As a former journalist now working in corporate communications, I’ll willingly admit that I made the mistake of assuming my child would conveniently inherit and/or somehow absorb some of my own media and information literacy skills.
I hoped my son would innately question what he read, however, I realised this was not the case once he started spouting some extreme, and in my view distasteful, views.
I immediately started interrogating him, asking him what websites and social media posts he had been reading, had he cross-checked any of the claims and had he considered other attitudes (such as mine!)?
Or course it’s natural for teenagers to experiment with viewpoints that are different to those of their parents as they form their own identities. I did it myself.
What’s different now is that teenagers get a lot of news from social media. That’s a worry since most people scroll through their newsfeed and simply read the headlines or watch a short video clip of an item that takes their fancy, which often has a sensational hook. An average adult will read an article for only 15 seconds or less or watch a video online for 10 seconds. And I’m sure those timeframes are even less for the average teenage boy.
The desire to shut down my son’s social media accounts flashed through my mind. But while it’s still important to have some restrictions on social media use, I didn’t think shutting them down was a realistic option. Neither would it properly equip him for the big wide modern world.
However, allowing that freedom also means taking the time to check, question and discuss what your children are reading and following.
Part of this involves helping young people understand that good quality journalism on trusted sites involves fact-checking. And that on the flip side a lot of content on social media is designed to make people click on it to get maximum revenue from the ads on the site.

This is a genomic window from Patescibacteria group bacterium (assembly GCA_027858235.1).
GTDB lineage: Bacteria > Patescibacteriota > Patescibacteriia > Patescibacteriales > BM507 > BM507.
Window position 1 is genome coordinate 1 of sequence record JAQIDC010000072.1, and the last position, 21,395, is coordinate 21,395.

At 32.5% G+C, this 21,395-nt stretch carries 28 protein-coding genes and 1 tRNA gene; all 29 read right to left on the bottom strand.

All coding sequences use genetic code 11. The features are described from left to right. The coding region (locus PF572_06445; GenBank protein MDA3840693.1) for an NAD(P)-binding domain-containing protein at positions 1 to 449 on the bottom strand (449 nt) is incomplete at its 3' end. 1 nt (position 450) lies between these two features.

Parents can encourage kids to do their own fact-checking by verifying information through trusted news outlets.
Major factual news is often reported on more than one major news site, however, cross-checking is also about more than truth in numbers. As different sites report on events and claims from a range of angles, kids will gain a broader and more accurate perspective on an issue when they read, listen or view more widely.
Staying informed and media savvy as a parent is also important. And if you don’t know much about a topic your teenager is interested in, say you’ll find out about it together. Then sit down with them and model how to find out about a subject on reliable media sources.
Encourage your children to read past the headline, check author credentials, gauge the tone and language (is it emotive and/or flowery?), and identify biases (is only one side of the story presented?). It will take more time, but ultimately it will prevent them from looking ignorant in front of others who may point out their error and it teaches them sound research skills for school assignments. Most importantly it helps them develop vital critical thinking skills for life-long media consumption.
By learning to question what they see and read in the media adolescents will be able to think for themselves and not be shaped by what they see and hear online.
I’m really happy to report now that my son’s views have come full circle. What makes me happiest is that he has come to his own and now more compassionate conclusions based on his wider reading.
News Literacy Project
NLP, a US-based nonpartisan national education nonprofit, provides programs and resources for educators and the public to teach, learn and share the abilities needed to be smart, active consumers of news and information and equal and engaged participants in a democracy.
Common Sense Media
An independent source of advice on media consumption for families. While it is US-based it does have resources that can be helpful for Australian parents including tips for helping kids deal with disturbing news, racism and violence reported in the media.